There are lots of people in the world for whom budgeting is second-nature, who can quickly calculate how and how much they ought to be spending at any given time – people who easily keep to their financial goals, and never break a sweat.
This post is for the rest of us.
Budgeting is requisite for many freelancers. Without it, you can get into some serious trouble (especially if your income is prone to fluctuation).
That doesn’t mean we’re all, uh, great at it!
Like many freelancers, I have long struggled with the vague feeling that I should budget – but while I wasn’t prone to crazy shopping sprees or yacht-buying expeditions, I just wasn’t great at tracking my money.
In the last few years, I’ve gotten a little better… thanks to a few beginner tips.
This is not by any means a post containing complex financial advice. For that, look to a, well… financial advisor.
Instead, this is BASIC budget tips for very BASIC budgeters – like myself! Or, perhaps, like you!
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1. Keep it simple – like, really simple
First, make a list. Lists aren’t scary, right? No arithmetic here!
Write down all of your “must” expenses: rent, transportation, debt, food, toiletries.
Be HONEST with yourself: Don’t base your food budget exclusively around 99-cent cans of beans, unless you really, really like beans.
Try your best to build in a savings plan, if you can. Socking something away from each check really helps when your biggest client unexpectedly folds (it happens).
Then, write down any regular expenses you have in addition to the “musts” like subscriptions, bills, gym memberships, etc.
Take a second look at this list; if you’re looking to be more frugal, are there any expenses you can cut back on?
A nice thing to target is things that you don’t particularly enjoy: outdated cable packages, unused magazine subscriptions, cruddy cups of coffee for your commute.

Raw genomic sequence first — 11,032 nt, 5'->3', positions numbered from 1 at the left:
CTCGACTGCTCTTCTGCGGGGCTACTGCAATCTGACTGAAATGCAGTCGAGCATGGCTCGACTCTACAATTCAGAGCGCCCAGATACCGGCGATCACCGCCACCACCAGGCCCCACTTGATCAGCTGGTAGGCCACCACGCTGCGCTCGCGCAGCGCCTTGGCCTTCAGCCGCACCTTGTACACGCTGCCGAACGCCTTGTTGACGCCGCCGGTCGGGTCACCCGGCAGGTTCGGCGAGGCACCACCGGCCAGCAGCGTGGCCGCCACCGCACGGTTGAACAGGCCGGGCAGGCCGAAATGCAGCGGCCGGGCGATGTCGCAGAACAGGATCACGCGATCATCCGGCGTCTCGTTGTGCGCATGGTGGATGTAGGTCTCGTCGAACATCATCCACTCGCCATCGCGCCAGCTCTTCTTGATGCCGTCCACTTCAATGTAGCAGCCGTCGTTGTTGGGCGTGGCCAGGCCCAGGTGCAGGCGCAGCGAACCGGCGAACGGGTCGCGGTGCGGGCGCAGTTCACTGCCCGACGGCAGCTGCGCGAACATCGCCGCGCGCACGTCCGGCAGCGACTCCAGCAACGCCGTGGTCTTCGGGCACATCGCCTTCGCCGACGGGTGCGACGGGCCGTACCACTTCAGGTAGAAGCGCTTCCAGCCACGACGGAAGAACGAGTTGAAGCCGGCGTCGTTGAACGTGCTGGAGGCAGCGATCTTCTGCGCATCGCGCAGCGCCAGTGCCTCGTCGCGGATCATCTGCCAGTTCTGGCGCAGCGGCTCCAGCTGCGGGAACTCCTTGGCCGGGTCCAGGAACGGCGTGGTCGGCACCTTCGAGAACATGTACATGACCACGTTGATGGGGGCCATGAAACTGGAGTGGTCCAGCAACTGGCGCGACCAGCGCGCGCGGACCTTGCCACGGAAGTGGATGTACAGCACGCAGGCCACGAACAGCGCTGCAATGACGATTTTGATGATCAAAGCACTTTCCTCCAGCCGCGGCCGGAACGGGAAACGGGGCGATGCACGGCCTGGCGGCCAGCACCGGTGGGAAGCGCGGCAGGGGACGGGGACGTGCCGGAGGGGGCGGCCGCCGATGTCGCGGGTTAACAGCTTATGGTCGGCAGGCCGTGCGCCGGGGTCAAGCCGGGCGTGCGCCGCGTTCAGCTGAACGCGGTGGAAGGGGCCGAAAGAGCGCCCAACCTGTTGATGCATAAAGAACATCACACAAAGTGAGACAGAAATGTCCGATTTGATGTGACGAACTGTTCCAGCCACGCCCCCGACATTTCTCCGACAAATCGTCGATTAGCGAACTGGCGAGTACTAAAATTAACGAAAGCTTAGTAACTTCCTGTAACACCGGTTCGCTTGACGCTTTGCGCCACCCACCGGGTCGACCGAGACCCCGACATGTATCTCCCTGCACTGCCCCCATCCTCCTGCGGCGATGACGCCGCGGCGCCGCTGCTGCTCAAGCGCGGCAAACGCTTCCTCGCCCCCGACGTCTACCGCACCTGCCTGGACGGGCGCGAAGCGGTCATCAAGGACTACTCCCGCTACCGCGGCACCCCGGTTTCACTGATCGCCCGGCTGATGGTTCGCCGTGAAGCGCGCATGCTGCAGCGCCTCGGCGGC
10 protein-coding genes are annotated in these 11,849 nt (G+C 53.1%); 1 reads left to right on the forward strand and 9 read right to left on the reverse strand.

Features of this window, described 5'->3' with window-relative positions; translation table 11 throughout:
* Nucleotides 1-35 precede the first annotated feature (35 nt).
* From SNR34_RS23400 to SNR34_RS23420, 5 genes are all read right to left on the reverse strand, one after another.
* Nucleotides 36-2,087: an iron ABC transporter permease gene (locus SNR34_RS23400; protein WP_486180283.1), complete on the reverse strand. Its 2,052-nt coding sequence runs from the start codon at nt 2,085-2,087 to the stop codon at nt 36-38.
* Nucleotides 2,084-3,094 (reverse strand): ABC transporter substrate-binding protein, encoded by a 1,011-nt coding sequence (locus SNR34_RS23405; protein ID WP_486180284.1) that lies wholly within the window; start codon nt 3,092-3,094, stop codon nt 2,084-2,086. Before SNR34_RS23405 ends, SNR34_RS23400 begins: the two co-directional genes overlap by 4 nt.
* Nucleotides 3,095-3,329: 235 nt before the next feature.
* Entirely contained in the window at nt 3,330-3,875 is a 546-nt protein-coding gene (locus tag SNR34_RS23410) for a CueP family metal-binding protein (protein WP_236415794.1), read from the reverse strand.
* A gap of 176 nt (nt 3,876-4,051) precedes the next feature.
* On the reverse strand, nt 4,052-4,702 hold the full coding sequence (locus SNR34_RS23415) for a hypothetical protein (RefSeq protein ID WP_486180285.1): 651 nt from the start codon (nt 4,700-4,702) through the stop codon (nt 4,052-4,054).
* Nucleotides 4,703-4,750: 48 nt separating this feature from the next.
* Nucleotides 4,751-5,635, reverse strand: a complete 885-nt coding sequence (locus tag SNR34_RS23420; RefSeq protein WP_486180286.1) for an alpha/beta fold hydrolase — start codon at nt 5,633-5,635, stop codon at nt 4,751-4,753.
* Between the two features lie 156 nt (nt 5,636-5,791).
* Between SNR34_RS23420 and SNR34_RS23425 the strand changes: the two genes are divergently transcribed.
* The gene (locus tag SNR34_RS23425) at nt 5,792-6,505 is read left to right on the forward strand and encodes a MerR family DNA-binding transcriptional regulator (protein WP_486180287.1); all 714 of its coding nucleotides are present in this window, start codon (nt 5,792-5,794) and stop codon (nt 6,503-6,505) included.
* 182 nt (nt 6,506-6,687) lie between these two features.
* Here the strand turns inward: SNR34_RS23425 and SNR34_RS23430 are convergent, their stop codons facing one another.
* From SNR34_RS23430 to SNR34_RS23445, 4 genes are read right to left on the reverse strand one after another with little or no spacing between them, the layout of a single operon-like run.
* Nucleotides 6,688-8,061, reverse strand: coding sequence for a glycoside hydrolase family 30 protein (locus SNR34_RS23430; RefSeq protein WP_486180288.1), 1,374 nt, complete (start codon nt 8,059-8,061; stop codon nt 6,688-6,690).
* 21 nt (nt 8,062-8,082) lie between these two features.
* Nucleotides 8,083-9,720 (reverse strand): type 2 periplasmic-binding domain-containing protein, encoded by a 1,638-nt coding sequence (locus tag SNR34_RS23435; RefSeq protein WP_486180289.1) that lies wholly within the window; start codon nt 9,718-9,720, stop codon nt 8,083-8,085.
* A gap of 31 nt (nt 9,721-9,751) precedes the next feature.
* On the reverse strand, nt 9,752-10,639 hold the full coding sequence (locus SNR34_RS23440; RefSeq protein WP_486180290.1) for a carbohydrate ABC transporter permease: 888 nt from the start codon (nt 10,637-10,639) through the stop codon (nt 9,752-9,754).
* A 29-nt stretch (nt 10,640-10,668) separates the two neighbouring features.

If you don’t love it and there’s a cheaper alternative, consider axing it.
Then, write down your expected income – I realize this can be a bit tricky for us freelancers, but I like to use a base number as a “probable” amount and build from there.
The difference between your expenditures and your income is the amount you have to play with.
2. Build in some wiggle-room
I hated budgeting for a long time, I think, because I don’t particularly like most “must” rules.
WHO ARE YOU TO TELL ME WHAT TO DO, BUDGET? I MADE YOU, I CAN DESTROY YOUUUUU!!
I have skirted this reflexive defiance by building my budget in ranges.
For instance, I might budget between $100-$200 on restaurant meals per month (I live in New York City; it’s hard to resist eating out).
If I hit the bottom of my range, great! If I hit the top of it, I know I have to backpedal those expenses next month.
Try to create realistic goals for yourself – but give yourself a bit of wiggle-room in case of emergencies, unforeseen events, or (heck) a lazy night of Chinese food.
3. Use tech to keep track
My mother, bless her, keeps a carefully-calculated handwritten list of all expenditures. Her checkbook is always perfectly balanced, and she knows where her money is going at all times.
… I can’t even always tell you where my checkbook IS.
Fortunately, technology can help us budget-averse types keep track of our money. It’s easy to set up e-alerts and online reminders for bills (or even automatic payments, if you’d rather not think about it), and most banks allow you to monitor accounts online.
There are a number of free or reasonably-priced apps that help one to stick to a budget (and keep track of freelance expenses come tax season).
Mint is the one I use, and it works fine – full disclosure: I haven’t tried any of its competitors, because I am very lazy.
Technology can help budgeting feel less onerous, turning the balancing act into a bit of a game (and sometimes eliminating much of the unnecessary, uh, math).
But more importantly, it allows you to be flexible and clear-eyed about your moment-to-moment spending.
If you’ve tracked expenses for a month or two and see that you WAY exceed your budget in certain arenas (cough cough, Starbucks lattes cough), it’s a good sign to adjust either your planning or your behavior.
The nice thing about creating a budget? It is, ultimately, YOUR budget – and you can adjust it as you see fit.
It needn’t be a constraint; it can be your way of defining priorities and making choices…
… with very little math required.
Kate Hamill lives and works in New York City, where she consumes an inordinate amount of Sriracha daily. You can catch up with her on Twitter at @katerone.